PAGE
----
Tuesday, October 2, 2018

Amazon Makes an Evil Move

Amazon today announced it is increasing its minimum wage to $15 for all full-time, part-time, temporary (including those hired by agencies), and seasonal employees across the U.S.—effective November 1. 

This is fine, Amazon should be able to play its employees whatever it wants.

But here is where they turn evil. In a press release announcing the wage hike, the company also states:

Amazon’s public policy team will also begin advocating for an increase in the federal minimum wage.
“We will be working to gain Congressional support for an increase in the federal minimum wage. The current rate of $7.25 was set nearly a decade ago,” said Jay Carney, Senior Vice President of Amazon Global Corporate Affairs. “We intend to advocate for a minimum wage increase that will have a profound impact on the lives of tens of millions of people and families across this country.
This, of course, flies in the face of free markets. If a wage is raised above market rates by government regulation, it will mean increased unemployment as those whose marginal revenue product is below the wage will be unemployable.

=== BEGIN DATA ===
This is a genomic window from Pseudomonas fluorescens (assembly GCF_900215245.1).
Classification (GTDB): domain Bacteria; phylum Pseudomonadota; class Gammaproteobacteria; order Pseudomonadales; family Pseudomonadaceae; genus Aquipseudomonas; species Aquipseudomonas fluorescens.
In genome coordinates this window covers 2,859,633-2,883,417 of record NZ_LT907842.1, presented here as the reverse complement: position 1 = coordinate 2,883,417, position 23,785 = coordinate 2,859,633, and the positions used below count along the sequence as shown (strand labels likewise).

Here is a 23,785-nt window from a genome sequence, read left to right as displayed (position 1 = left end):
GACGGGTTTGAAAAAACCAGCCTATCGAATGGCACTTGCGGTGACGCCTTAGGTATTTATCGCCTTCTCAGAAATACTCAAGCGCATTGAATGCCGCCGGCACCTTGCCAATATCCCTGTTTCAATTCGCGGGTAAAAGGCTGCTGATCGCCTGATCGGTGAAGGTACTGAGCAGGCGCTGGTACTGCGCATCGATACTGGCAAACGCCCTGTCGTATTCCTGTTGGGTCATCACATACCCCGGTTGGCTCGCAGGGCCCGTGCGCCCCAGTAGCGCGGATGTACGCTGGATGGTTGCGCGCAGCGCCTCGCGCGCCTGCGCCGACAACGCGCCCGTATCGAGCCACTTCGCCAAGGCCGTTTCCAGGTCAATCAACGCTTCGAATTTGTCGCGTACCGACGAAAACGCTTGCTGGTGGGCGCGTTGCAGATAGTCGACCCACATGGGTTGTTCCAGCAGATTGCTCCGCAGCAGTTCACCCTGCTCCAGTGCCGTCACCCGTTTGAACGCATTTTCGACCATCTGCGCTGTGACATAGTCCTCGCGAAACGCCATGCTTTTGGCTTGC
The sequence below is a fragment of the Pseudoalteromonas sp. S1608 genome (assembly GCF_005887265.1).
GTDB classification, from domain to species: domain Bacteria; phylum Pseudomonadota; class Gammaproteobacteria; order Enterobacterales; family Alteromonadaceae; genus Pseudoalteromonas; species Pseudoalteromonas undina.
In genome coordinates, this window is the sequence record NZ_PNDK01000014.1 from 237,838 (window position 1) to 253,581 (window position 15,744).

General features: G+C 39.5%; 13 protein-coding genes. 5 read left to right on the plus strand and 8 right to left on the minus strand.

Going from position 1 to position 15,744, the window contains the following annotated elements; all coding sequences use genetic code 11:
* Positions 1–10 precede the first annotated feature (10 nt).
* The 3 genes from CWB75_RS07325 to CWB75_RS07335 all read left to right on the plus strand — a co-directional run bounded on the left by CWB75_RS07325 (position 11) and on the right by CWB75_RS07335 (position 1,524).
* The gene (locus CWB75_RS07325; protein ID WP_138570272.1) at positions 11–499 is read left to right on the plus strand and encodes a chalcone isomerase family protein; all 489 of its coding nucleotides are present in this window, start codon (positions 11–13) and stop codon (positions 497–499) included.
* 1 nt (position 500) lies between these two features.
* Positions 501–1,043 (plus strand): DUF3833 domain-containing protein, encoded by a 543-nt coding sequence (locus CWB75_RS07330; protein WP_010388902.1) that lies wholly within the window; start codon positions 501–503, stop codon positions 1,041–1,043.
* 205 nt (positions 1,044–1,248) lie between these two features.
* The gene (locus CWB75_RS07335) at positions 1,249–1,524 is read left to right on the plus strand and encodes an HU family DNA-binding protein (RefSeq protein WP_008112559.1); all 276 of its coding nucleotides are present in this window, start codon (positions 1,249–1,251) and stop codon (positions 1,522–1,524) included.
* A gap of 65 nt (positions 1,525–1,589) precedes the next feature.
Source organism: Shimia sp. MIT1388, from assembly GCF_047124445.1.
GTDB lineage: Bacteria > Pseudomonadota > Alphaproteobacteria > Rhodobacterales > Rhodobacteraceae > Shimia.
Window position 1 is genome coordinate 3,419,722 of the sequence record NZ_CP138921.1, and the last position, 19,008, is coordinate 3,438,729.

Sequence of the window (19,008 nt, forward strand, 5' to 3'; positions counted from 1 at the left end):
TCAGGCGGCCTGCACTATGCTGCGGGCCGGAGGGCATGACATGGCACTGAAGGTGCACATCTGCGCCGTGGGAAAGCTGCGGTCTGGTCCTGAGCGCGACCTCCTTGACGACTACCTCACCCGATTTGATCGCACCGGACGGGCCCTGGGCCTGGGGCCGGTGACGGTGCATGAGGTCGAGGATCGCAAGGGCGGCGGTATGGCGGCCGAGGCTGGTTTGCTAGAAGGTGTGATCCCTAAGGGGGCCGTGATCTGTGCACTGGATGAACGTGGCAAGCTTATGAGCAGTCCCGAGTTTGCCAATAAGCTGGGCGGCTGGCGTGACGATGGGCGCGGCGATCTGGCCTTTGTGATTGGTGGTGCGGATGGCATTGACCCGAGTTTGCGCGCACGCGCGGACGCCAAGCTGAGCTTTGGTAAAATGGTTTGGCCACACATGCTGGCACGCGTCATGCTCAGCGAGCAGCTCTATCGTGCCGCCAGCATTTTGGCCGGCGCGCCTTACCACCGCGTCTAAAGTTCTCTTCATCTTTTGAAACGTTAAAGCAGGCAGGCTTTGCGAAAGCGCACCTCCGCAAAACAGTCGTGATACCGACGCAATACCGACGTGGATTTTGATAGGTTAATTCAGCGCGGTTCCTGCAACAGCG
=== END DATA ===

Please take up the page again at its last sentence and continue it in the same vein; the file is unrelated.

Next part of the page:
Amazon tends to demand statist measures whenever it will hamper competitors.



  1. Just a way to gain the PR benefits of raising wages and the added financial benefit of forcing their competitors to do the same.

  2. There are two things. One or both may be at play:

    1) Amazon executives knows it can't compete with other companies if it raises wages without forcing other companies to do the same.

    2) Amazon is ahead of most industries in automation, so the execs figure the minimum wage will hurt other companies in a disproportionate amount to Amazon's self-inflicted damage.

  3. This looks more like a bait and switch.

    Apparently, they are getting rid of their Restricted Stock Unit program which usually awards 2-3 shares of stock per year for workers that have 2 years of experience. (AMZN stock is worth almost $2000).
    Also, they are ending their Variable Compensation Pay (VCP) which provides monthly bonuses. An average worker usually receives $1,800 to $3,000 a year through the VCP program

    So for a lot of workers this will probably result in a net loss of several thousand dollars per year.

    And this is on top of the slap in the face to their best workers who have earned their current pay and now new workers are making about as much as they are.

    It is very likely, depending on how many of their workers benefited from these programs, this could be a net cost-saving measure for Amazon.